Engineering Resin Prices Rise in First Quarter

The trajectory of key factors that drove ABS, PC, and nylon prices up could reverse in the second or third quarter.

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Considering the various factors that contribute to upward pricing of each resin, it is highly unusual to see all commodity resin prices move up at the same time, and in relatively hefty proportions.

But just as prices have risen for commodity materials like PE, PP, PS, PVC and PET, prices of engineering resins like ABS, PC, and nylon (6 and 66), have been following suit. Some suppliers are aiming for second quarter increases, though full implementation may not pan out if the drivers behind the increases reverse their trajectory.

In the first quarter, chief drivers have been higher global prices for hydrocarbons and key resin feedstocks owing to planned and unplanned outages that resulted in snug supplies. But, within the first two weeks of March, there were indications for at least a bottoming out of prices if not an eventual reversal in the coming months for some if not all of these resins. These included a decline in spot prices of several key feedstocks and a return of more adequate supplies.

While this may hamper price nominations now emerging for second quarter from being partial or full implementation, prices could hold firm for some of these resins depending on factors such as domestic and global supply/demand and differences among the resins themselves and their resultant compounds.

Take nylons 6 and 66, for example. According to Mark Kallman, v.p. of client services for engineering resins, PS, and PVC and Resin Technology, Inc. (RTi), Fort Worth, Texas, nylon 6 prices moved up 4-8ȼ/lb in January and 10-12ȼ/lb in February, driven by price increases in benzene and caprolactum.

He ventures that nylon 6 prices in second quarter could start to fall once feedstock prices drop. He characterized demand for nylon 6 in first quarter as pretty decent, fueled by automotive and film markets.

Meanwhile, nylon 66 prices are expected to be up by the end of the first quarter between 7ȼ/lb for compounds and 14ȼ/lb for virgin resins, according to Kallman.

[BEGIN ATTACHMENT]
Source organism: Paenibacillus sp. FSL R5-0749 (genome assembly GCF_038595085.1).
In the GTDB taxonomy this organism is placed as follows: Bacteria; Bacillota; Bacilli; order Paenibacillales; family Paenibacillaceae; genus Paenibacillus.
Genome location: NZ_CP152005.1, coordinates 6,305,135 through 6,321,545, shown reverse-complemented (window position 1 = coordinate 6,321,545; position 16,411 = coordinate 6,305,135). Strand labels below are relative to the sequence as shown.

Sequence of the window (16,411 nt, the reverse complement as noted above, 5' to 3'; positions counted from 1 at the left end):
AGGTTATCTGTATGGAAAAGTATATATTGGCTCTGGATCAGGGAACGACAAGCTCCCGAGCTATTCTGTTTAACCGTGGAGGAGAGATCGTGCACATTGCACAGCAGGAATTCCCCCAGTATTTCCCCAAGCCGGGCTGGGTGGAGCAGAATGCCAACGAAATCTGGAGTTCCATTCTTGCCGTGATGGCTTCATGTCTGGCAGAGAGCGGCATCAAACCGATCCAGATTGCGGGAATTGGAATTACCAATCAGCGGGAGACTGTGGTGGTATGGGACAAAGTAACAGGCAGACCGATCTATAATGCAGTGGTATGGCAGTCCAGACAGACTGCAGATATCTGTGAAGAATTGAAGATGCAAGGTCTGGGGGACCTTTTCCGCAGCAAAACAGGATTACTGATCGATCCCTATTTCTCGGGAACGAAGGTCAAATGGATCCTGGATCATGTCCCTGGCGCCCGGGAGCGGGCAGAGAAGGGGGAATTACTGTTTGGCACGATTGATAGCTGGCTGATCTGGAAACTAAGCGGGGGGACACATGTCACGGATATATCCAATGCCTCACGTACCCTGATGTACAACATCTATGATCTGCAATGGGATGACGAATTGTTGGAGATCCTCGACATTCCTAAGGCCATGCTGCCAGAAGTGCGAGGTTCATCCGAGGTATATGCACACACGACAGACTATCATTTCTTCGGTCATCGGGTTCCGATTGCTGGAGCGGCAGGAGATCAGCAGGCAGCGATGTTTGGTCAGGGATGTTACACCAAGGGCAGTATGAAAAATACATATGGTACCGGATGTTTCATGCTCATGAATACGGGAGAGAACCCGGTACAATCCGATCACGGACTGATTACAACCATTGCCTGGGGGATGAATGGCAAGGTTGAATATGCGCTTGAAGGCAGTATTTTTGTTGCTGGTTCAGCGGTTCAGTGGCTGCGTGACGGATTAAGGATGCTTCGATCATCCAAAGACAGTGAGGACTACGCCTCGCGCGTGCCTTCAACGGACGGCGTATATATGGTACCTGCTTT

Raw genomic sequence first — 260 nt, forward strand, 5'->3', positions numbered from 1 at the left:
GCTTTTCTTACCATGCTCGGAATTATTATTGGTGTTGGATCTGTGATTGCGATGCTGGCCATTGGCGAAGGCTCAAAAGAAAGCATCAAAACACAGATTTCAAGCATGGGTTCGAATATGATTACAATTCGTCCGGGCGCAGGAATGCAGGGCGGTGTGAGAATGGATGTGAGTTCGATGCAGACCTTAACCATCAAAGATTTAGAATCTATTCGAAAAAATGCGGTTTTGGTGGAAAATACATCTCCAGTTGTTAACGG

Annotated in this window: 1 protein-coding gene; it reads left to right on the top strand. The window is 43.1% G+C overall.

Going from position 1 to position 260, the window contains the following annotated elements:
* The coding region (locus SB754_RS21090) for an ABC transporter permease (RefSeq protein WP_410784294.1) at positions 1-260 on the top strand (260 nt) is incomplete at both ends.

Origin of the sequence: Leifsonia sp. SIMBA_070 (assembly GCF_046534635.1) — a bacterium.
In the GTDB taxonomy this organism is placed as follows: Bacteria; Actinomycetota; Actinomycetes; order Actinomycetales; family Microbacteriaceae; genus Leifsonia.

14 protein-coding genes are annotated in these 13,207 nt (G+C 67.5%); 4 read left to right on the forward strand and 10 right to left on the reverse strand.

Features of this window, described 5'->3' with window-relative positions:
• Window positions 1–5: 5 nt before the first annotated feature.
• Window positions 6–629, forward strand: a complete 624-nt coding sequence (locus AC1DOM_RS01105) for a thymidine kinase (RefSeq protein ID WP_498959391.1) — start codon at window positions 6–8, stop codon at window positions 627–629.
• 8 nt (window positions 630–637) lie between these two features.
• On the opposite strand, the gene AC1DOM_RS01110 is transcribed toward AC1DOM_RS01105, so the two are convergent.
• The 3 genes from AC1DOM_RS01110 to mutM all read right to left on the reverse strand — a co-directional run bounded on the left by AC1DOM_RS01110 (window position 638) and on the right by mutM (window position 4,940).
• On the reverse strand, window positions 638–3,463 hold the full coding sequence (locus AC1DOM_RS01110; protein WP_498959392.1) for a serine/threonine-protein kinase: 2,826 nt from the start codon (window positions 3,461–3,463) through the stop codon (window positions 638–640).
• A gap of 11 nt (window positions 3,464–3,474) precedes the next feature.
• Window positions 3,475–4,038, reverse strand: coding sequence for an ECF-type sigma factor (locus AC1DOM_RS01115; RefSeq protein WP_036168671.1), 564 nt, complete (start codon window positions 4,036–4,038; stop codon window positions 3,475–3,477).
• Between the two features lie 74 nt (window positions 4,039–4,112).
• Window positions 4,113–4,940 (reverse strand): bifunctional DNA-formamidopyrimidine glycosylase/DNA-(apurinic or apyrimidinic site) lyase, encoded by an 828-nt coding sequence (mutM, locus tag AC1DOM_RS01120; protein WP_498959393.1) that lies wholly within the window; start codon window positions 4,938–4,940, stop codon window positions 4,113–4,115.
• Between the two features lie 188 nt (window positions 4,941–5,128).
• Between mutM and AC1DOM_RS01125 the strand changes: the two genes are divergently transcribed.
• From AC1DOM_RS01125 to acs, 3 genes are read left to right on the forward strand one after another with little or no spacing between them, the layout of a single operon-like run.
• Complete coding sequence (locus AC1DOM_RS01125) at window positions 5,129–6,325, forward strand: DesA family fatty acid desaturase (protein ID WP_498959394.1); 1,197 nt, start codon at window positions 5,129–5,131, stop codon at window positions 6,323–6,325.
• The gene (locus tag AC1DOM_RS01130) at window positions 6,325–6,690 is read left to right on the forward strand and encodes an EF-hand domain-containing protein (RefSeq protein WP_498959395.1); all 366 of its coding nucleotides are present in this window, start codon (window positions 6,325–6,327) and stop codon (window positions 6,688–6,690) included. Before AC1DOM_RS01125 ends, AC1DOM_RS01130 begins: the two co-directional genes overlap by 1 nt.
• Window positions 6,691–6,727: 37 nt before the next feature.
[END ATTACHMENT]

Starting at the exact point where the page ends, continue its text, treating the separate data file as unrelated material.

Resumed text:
Key contributing factors include a globally tight market on all key feedstocks—benzene, propylene, butadiene and resulting higher prices due to planned and unplanned outages. However, prices are expected to start simmering down as feedstock prices decline. Kallman characterized demand as pretty strong, supported largely by the automotive market sector and the increased demand for trucks and SUVs.

One nylon supplier has already issued new price increases for these nylons. Solvay Performance Polyamides (U.S. office in Alpharetta, Ga.) announced that in addition to its first quarter 14.5¢/lb (300€/T) price hike on its nylon 6 and 66 based compounds and fibers, it was adopting a second wave of prices increases of 14.5¢/lb for Q2. The move is attributed to “the strong and continuous rise in cost of major base-chemicals, some of which have nearly doubled since end of Q4, 2016.”

Kallman noted that it is a very broad increase and ventures that it is meant as a starting point for negotiations which will differ for nylon 6 and 66, and also depending on the particular compound’s additive and glass use levels that reduce the resin content. When asked how he sees this second round of increases shaping up, he ventures in general that a larger portion of the first increase is likely being implemented with a much smaller portion of the second increase likely to be implemented.

This he attributes to what appears to be a reversal of some of those key drivers and not just for nylons 6 and 66  but also for ABS and PC. For example, prices of many of the key feedstocks are now moving lower on the spot market. While this is due to some degree on lower crude oil prices, the bigger factor is an overall improvement in the supply/demand balance of these feedstocks, including benzene, propylene, butadiene, acrylonitrile and styrene monomer.

Both ABS and PC prices were on the rise in first quarter, having held relatively flat through the fourth quarter of 2016. By end of first quarter, ABS prices were expected to rise between 10-17¢/lb. Most of the activity took place in February, with suppliers seeking increases of 5-12ȼ/lb. There is a new round of 5-12ȼ/lb hikes being sought by suppliers this month, but Kallman ventured the March hikes would likely be offset to some degree by decreasing spot prices of feedstocks as well as lower ABS prices overseas. He characterized ABS domestic demand as typically steady for first quarter.

PC prices, meanwhile, were also going up and Kallman ventured that by end of this quarter increases of 5-10¢/lb would have been implemented. ABS suppliers sought increases of 9ȼ/lb in February and 16ȼ/lb in March. Kallman expected that PC pricing would see a reversal in third quarter after a generally expected decline in feedstock prices in second quarter. As with nylon 66, he characterized first quarter PC demand as pretty good, particularly in the case of automotive where the purchasing trend has been toward SUVs and trucks.

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